Wang, Jialiang (2014-05). Integrating Acclimated Kinetic Envelopes into Sustainable Building Design. Doctoral Dissertation. Thesis uri icon

abstract

  • The building envelope is one of the most important design parameters for determining how the indoor physical environment relates to thermal comfort, visual comfort, and even occupants' working productivity. Thus, the building envelope significantly affects the energy usage of a building. In an effort to simultaneously consider and satisfy all of the various indoor comfort requirements, changing climatic conditions can generate conflicting conditions. Acclimated Kinetic Envelope (AKE) is a notion proposed in this research to address these types of situations. There have been a number of experimental designs and practices dealing with the potential benefits of AKE. However, there has yet to be a detailed comparison in terms of the various impacts on building energy, indoor comfort, and other human factors, especially in different climates. The general objective of this research was to evaluate AKE's performance on energy usage and human factors, and compare that information to CEE's in office buildings in four different climatic zones. The research methodology had two key elements: energy simulations and mockup surveys. With respect to energy use, the research employed a parametric simulation to assess building heating and cooling loads, the effects of envelope assemblies, and the overall building energy use related to the two types of envelopes (AKE and CEE). With respect to human factors, the research adopted mockup tests and surveys to evaluate the visual qualities and human responses of the two types of blind systems strategies (AKE and CEE). This research determined the following: 1) Compared to the other referenced models, AKE technologies significantly reduced the heating and cooling loads and peak demands of buildings, even with regards to designs using highly-insulated glazing and walls, in the representative climates. 2) Kinetic windows played a more significant role in energy saving than other kinetic elements existing in the four representative climates; the savings were approximately twice as large as the savings from highly-insulated glazing. 3) Only cooling-dominated climate installations were able to obtain energy savings by setting up external movable blinds. 4) Mockup survey results showed that overall satisfaction with the visual quality created by external movable blinds was statistically higher than the satisfaction related to external static blinds. Similar trends were also found in the subjective responses to "Lighting Levels, Lighting Distributions, and Glare Sensation."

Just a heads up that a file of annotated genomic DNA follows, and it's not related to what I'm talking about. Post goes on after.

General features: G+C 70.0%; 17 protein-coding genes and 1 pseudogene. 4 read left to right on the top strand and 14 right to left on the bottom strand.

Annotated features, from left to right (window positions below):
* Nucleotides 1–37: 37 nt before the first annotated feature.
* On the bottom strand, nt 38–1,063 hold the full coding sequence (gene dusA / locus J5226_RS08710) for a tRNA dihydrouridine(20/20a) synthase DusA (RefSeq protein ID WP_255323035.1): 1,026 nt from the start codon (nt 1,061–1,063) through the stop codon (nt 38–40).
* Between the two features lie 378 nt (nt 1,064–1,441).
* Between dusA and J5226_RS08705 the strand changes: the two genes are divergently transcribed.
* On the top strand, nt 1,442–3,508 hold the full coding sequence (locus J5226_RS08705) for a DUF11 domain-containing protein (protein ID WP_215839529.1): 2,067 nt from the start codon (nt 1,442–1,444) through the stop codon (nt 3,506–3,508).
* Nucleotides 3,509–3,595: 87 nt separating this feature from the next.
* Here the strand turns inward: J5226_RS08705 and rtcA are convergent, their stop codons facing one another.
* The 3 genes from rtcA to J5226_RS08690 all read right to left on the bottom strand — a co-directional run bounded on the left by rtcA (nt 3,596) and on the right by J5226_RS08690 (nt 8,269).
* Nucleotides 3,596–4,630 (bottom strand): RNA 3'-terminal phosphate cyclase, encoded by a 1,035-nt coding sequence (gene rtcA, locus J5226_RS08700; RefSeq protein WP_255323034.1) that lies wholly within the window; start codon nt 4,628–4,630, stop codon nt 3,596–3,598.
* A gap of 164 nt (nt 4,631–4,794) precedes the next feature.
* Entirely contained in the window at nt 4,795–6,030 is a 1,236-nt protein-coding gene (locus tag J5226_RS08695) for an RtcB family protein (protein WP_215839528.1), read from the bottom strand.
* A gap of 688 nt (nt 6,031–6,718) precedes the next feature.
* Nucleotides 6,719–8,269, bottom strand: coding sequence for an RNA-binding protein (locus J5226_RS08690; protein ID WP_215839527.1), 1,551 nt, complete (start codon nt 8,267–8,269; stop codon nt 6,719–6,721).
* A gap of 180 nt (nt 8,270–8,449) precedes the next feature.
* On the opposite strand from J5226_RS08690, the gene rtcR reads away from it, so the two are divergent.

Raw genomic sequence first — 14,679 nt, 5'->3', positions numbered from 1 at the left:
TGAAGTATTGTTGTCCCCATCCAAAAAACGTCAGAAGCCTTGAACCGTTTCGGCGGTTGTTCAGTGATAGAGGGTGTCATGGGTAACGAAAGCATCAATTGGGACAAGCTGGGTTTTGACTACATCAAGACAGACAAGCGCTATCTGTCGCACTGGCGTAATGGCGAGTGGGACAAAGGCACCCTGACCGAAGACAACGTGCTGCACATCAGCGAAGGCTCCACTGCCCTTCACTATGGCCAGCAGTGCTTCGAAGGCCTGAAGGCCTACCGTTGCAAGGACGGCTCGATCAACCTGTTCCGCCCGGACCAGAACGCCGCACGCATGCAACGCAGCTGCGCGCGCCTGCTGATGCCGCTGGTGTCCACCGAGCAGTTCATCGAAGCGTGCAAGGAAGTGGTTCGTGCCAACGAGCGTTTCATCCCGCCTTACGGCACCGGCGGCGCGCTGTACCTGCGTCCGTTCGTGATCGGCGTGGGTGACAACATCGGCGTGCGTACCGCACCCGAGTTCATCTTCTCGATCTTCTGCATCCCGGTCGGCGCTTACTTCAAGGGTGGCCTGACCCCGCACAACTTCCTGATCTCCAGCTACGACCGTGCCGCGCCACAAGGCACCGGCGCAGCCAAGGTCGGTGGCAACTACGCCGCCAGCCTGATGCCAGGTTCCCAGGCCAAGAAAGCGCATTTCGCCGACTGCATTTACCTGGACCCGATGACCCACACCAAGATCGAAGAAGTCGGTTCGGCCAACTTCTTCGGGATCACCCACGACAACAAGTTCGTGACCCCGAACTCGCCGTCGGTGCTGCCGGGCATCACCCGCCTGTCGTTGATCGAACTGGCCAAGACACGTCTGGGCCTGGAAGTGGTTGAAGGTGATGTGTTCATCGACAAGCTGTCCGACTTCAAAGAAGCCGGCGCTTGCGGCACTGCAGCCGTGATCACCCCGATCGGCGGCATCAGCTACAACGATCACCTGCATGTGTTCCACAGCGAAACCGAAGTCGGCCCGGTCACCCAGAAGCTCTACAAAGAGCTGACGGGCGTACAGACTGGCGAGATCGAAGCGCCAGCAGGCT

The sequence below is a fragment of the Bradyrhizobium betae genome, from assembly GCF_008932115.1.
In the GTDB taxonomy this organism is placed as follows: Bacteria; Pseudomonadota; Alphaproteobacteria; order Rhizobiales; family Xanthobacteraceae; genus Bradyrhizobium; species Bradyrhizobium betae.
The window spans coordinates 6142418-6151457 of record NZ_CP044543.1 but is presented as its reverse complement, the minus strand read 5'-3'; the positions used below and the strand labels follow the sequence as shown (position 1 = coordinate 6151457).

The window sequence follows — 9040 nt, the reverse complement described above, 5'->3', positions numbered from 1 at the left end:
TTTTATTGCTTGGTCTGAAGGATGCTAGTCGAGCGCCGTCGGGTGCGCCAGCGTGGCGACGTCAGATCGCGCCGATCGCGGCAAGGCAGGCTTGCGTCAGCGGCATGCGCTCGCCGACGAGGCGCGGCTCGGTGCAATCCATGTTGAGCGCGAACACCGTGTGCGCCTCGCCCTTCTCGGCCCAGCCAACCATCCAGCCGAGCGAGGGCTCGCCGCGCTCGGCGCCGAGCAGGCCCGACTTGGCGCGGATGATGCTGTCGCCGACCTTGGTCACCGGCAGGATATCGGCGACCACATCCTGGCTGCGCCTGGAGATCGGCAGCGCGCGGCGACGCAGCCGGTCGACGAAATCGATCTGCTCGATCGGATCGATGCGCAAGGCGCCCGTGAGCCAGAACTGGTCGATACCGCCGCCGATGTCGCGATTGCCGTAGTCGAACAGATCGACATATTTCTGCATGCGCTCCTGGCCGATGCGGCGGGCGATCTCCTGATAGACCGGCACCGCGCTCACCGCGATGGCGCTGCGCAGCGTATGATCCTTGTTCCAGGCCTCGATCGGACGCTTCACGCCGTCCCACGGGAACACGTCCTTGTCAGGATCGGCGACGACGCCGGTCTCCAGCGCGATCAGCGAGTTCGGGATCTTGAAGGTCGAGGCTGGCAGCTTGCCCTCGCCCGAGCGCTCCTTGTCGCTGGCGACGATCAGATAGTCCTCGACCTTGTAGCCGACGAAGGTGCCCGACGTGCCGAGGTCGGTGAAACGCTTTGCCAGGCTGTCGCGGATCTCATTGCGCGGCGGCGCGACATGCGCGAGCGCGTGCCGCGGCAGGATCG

• The building envelope is one of the most important design parameters for determining how the indoor physical environment relates to thermal comfort, visual comfort, and even occupants' working productivity. Thus, the building envelope significantly affects the energy usage of a building. In an effort to simultaneously consider and satisfy all of the various indoor comfort requirements, changing climatic conditions can generate conflicting conditions. Acclimated Kinetic Envelope (AKE) is a
    notion proposed in this research to address these types of situations.

    There have been a number of experimental designs and practices dealing with the potential benefits of AKE. However, there has yet to be a detailed comparison in terms of the various impacts on building energy, indoor comfort, and other human factors, especially in different climates. The general objective of this research was to evaluate AKE's performance on energy usage and human factors, and compare that information to CEE's in office buildings in four different climatic zones. The research methodology had two key elements: energy simulations and mockup surveys. With respect to energy use, the research employed a parametric simulation to assess building heating and cooling loads, the effects of envelope assemblies, and the overall building energy use related to the two types of envelopes (AKE and CEE). With respect to human factors, the research adopted mockup tests and surveys to evaluate the visual qualities and human responses of the two types of blind systems strategies (AKE and CEE).

    This research determined the following: 1) Compared to the other referenced models, AKE technologies significantly reduced the heating and cooling loads and peak demands of buildings, even with regards to designs using highly-insulated glazing and walls, in the representative climates. 2) Kinetic windows played a more significant role in energy saving than other kinetic elements existing in the four representative climates; the savings were approximately twice as large as the savings from highly-insulated glazing. 3) Only cooling-dominated climate installations were able to obtain energy savings by setting up external movable blinds. 4) Mockup survey results showed that
    overall satisfaction with the visual quality created by external movable blinds was statistically higher than the satisfaction related to external static blinds. Similar trends were also found in the subjective responses to "Lighting Levels, Lighting Distributions, and Glare Sensation."

publication date

  • May 2014